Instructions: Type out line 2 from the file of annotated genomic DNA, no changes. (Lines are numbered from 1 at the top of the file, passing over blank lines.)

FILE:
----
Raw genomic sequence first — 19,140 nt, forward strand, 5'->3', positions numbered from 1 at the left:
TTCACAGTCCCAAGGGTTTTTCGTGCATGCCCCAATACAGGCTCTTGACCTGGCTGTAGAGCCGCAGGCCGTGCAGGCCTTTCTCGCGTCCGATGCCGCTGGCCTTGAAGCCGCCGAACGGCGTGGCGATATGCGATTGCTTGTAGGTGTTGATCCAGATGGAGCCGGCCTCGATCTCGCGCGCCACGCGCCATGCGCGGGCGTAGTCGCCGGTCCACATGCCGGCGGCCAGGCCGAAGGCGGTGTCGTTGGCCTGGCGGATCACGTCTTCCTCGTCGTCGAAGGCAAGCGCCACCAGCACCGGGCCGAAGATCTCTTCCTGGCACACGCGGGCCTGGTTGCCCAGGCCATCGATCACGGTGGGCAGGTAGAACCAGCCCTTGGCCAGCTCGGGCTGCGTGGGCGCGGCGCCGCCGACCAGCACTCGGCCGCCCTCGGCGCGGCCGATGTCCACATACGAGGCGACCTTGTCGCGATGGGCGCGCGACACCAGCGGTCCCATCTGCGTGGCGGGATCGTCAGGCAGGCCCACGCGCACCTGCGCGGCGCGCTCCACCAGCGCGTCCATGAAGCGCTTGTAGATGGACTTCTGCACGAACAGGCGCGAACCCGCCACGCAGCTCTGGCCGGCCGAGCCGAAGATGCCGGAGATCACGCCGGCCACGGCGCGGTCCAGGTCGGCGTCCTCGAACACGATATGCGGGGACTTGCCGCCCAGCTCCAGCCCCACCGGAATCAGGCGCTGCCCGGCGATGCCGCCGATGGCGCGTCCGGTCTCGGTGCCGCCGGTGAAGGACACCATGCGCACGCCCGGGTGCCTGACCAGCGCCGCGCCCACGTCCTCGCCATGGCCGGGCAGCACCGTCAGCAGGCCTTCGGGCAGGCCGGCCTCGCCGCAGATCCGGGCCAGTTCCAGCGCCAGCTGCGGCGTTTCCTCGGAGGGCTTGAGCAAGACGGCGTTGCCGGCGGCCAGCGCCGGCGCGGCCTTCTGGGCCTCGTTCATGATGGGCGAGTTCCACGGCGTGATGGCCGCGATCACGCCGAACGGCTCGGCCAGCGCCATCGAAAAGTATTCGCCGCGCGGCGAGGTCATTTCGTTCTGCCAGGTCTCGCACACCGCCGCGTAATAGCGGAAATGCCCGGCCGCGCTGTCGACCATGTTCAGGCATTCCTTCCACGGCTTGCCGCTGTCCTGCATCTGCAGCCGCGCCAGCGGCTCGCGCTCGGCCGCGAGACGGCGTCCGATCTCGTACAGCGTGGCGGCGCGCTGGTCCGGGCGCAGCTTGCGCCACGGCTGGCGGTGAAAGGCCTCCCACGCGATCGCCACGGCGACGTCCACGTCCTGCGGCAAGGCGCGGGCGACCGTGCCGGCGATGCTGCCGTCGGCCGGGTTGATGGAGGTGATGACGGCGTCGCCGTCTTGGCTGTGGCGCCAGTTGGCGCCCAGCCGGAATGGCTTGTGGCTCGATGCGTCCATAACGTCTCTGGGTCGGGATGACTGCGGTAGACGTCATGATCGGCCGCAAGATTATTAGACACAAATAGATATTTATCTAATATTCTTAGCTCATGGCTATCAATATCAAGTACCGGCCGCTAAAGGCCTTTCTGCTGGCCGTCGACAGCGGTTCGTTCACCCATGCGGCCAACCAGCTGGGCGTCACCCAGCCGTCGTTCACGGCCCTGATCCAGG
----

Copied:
TTCACAGTCCCAAGGGTTTTTCGTGCATGCCCCAATACAGGCTCTTGACCTGGCTGTAGAGCCGCAGGCCGTGCAGGCCTTTCTCGCGTCCGATGCCGCTGGCCTTGAAGCCGCCGAACGGCGTGGCGATATGCGATTGCTTGTAGGTGTTGATCCAGATGGAGCCGGCCTCGATCTCGCGCGCCACGCGCCATGCGCGGGCGTAGTCGCCGGTCCACATGCCGGCGGCCAGGCCGAAGGCGGTGTCGTTGGCCTGGCGGATCACGTCTTCCTCGTCGTCGAAGGCAAGCGCCACCAGCACCGGGCCGAAGATCTCTTCCTGGCACACGCGGGCCTGGTTGCCCAGGCCATCGATCACGGTGGGCAGGTAGAACCAGCCCTTGGCCAGCTCGGGCTGCGTGGGCGCGGCGCCGCCGACCAGCACTCGGCCGCCCTCGGCGCGGCCGATGTCCACATACGAGGCGACCTTGTCGCGATGGGCGCGCGACACCAGCGGTCCCATCTGCGTGGCGGGATCGTCAGGCAGGCCCACGCGCACCTGCGCGGCGCGCTCCACCAGCGCGTCCATGAAGCGCTTGTAGATGGACTTCTGCACGAACAGGCGCGAACCCGCCACGCAGCTCTGGCCGGCCGAGCCGAAGATGCCGGAGATCACGCCGGCCACGGCGCGGTCCAGGTCGGCGTCCTCGAACACGATATGCGGGGACTTGCCGCCCAGCTCCAGCCCCACCGGAATCAGGCGCTGCCCGGCGATGCCGCCGATGGCGCGTCCGGTCTCGGTGCCGCCGGTGAAGGACACCATGCGCACGCCCGGGTGCCTGACCAGCGCCGCGCCCACGTCCTCGCCATGGCCGGGCAGCACCGTCAGCAGGCCTTCGGGCAGGCCGGCCTCGCCGCAGATCCGGGCCAGTTCCAGCGCCAGCTGCGGCGTTTCCTCGGAGGGCTTGAGCAAGACGGCGTTGCCGGCGGCCAGCGCCGGCGCGGCCTTCTGGGCCTCGTTCATGATGGGCGAGTTCCACGGCGTGATGGCCGCGATCACGCCGAACGGCTCGGCCAGCGCCATCGAAAAGTATTCGCCGCGCGGCGAGGTCATTTCGTTCTGCCAGGTCTCGCACACCGCCGCGTAATAGCGGAAATGCCCGGCCGCGCTGTCGACCATGTTCAGGCATTCCTTCCACGGCTTGCCGCTGTCCTGCATCTGCAGCCGCGCCAGCGGCTCGCGCTCGGCCGCGAGACGGCGTCCGATCTCGTACAGCGTGGCGGCGCGCTGGTCCGGGCGCAGCTTGCGCCACGGCTGGCGGTGAAAGGCCTCCCACGCGATCGCCACGGCGACGTCCACGTCCTGCGGCAAGGCGCGGGCGACCGTGCCGGCGATGCTGCCGTCGGCCGGGTTGATGGAGGTGATGACGGCGTCGCCGTCTTGGCTGTGGCGCCAGTTGGCGCCCAGCCGGAATGGCTTGTGGCTCGATGCGTCCATAACGTCTCTGGGTCGGGATGACTGCGGTAGACGTCATGATCGGCCGCAAGATTATTAGACACAAATAGATATTTATCTAATATTCTTAGCTCATGGCTATCAATATCAAGTACCGGCCGCTAAAGGCCTTTCTGCTGGCCGTCGACAGCGGTTCGTTCACCCATGCGGCCAACCAGCTGGGCGTCACCCAGCCGTCGTTCACGGCCCTGATCCAGG